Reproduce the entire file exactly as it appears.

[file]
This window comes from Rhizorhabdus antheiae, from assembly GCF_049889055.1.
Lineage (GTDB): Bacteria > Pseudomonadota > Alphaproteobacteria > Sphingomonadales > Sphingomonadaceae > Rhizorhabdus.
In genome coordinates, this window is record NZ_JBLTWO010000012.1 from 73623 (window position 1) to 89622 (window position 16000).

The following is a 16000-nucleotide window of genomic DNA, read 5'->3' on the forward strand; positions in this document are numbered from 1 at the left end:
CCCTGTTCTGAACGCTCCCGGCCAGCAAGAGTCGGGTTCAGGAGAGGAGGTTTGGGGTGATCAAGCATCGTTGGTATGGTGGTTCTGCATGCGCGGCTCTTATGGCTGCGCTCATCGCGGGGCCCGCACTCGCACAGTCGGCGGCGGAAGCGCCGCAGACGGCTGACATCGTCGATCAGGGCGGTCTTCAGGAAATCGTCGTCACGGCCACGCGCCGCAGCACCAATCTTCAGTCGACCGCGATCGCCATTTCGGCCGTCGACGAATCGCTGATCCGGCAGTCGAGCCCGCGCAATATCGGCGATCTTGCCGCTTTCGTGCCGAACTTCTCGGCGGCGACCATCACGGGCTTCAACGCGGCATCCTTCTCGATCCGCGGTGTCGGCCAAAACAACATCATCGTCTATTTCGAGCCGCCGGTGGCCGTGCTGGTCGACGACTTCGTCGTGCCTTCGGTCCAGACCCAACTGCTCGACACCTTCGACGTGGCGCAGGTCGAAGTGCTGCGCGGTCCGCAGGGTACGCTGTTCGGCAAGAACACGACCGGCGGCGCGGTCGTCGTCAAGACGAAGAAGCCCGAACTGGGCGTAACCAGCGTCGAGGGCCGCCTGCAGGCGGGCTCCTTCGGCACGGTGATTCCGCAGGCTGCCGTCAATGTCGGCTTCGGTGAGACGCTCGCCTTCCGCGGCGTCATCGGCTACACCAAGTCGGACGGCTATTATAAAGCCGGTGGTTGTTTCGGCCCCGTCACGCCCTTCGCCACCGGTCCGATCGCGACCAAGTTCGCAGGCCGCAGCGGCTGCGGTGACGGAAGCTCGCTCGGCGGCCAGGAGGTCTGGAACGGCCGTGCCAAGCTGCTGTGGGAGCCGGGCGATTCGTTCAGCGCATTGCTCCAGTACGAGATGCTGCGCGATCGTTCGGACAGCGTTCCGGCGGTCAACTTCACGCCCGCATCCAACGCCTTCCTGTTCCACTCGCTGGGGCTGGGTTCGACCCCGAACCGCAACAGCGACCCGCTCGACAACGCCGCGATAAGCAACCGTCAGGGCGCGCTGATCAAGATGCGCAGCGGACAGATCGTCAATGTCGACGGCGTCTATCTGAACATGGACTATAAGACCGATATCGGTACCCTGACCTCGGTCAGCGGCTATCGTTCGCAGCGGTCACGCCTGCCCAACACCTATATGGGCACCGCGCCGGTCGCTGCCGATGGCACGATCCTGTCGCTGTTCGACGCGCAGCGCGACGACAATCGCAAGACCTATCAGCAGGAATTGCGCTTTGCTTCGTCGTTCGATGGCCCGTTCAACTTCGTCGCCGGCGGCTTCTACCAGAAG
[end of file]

This window comes from Rhizorhabdus antheiae, from assembly GCF_049889055.1.
Lineage (GTDB): Bacteria > Pseudomonadota > Alphaproteobacteria > Sphingomonadales > Sphingomonadaceae > Rhizorhabdus.
In genome coordinates, this window is record NZ_JBLTWO010000012.1 from 73623 (window position 1) to 89622 (window position 16000).

The following is a 16000-nucleotide window of genomic DNA, read 5'->3' on the forward strand; positions in this document are numbered from 1 at the left end:
CCCTGTTCTGAACGCTCCCGGCCAGCAAGAGTCGGGTTCAGGAGAGGAGGTTTGGGGTGATCAAGCATCGTTGGTATGGTGGTTCTGCATGCGCGGCTCTTATGGCTGCGCTCATCGCGGGGCCCGCACTCGCACAGTCGGCGGCGGAAGCGCCGCAGACGGCTGACATCGTCGATCAGGGCGGTCTTCAGGAAATCGTCGTCACGGCCACGCGCCGCAGCACCAATCTTCAGTCGACCGCGATCGCCATTTCGGCCGTCGACGAATCGCTGATCCGGCAGTCGAGCCCGCGCAATATCGGCGATCTTGCCGCTTTCGTGCCGAACTTCTCGGCGGCGACCATCACGGGCTTCAACGCGGCATCCTTCTCGATCCGCGGTGTCGGCCAAAACAACATCATCGTCTATTTCGAGCCGCCGGTGGCCGTGCTGGTCGACGACTTCGTCGTGCCTTCGGTCCAGACCCAACTGCTCGACACCTTCGACGTGGCGCAGGTCGAAGTGCTGCGCGGTCCGCAGGGTACGCTGTTCGGCAAGAACACGACCGGCGGCGCGGTCGTCGTCAAGACGAAGAAGCCCGAACTGGGCGTAACCAGCGTCGAGGGCCGCCTGCAGGCGGGCTCCTTCGGCACGGTGATTCCGCAGGCTGCCGTCAATGTCGGCTTCGGTGAGACGCTCGCCTTCCGCGGCGTCATCGGCTACACCAAGTCGGACGGCTATTATAAAGCCGGTGGTTGTTTCGGCCCCGTCACGCCCTTCGCCACCGGTCCGATCGCGACCAAGTTCGCAGGCCGCAGCGGCTGCGGTGACGGAAGCTCGCTCGGCGGCCAGGAGGTCTGGAACGGCCGTGCCAAGCTGCTGTGGGAGCCGGGCGATTCGTTCAGCGCATTGCTCCAGTACGAGATGCTGCGCGATCGTTCGGACAGCGTTCCGGCGGTCAACTTCACGCCCGCATCCAACGCCTTCCTGTTCCACTCGCTGGGGCTGGGTTCGACCCCGAACCGCAACAGCGACCCGCTCGACAACGCCGCGATAAGCAACCGTCAGGGCGCGCTGATCAAGATGCGCAGCGGACAGATCGTCAATGTCGACGGCGTCTATCTGAACATGGACTATAAGACCGATATCGGTACCCTGACCTCGGTCAGCGGCTATCGTTCGCAGCGGTCACGCCTGCCCAACACCTATATGGGCACCGCGCCGGTCGCTGCCGATGGCACGATCCTGTCGCTGTTCGACGCGCAGCGCGACGACAATCGCAAGACCTATCAGCAGGAATTGCGCTTTGCTTCGTCGTTCGATGGCCCGTTCAACTTCGTCGCCGGCGGCTTCTACCAGAAG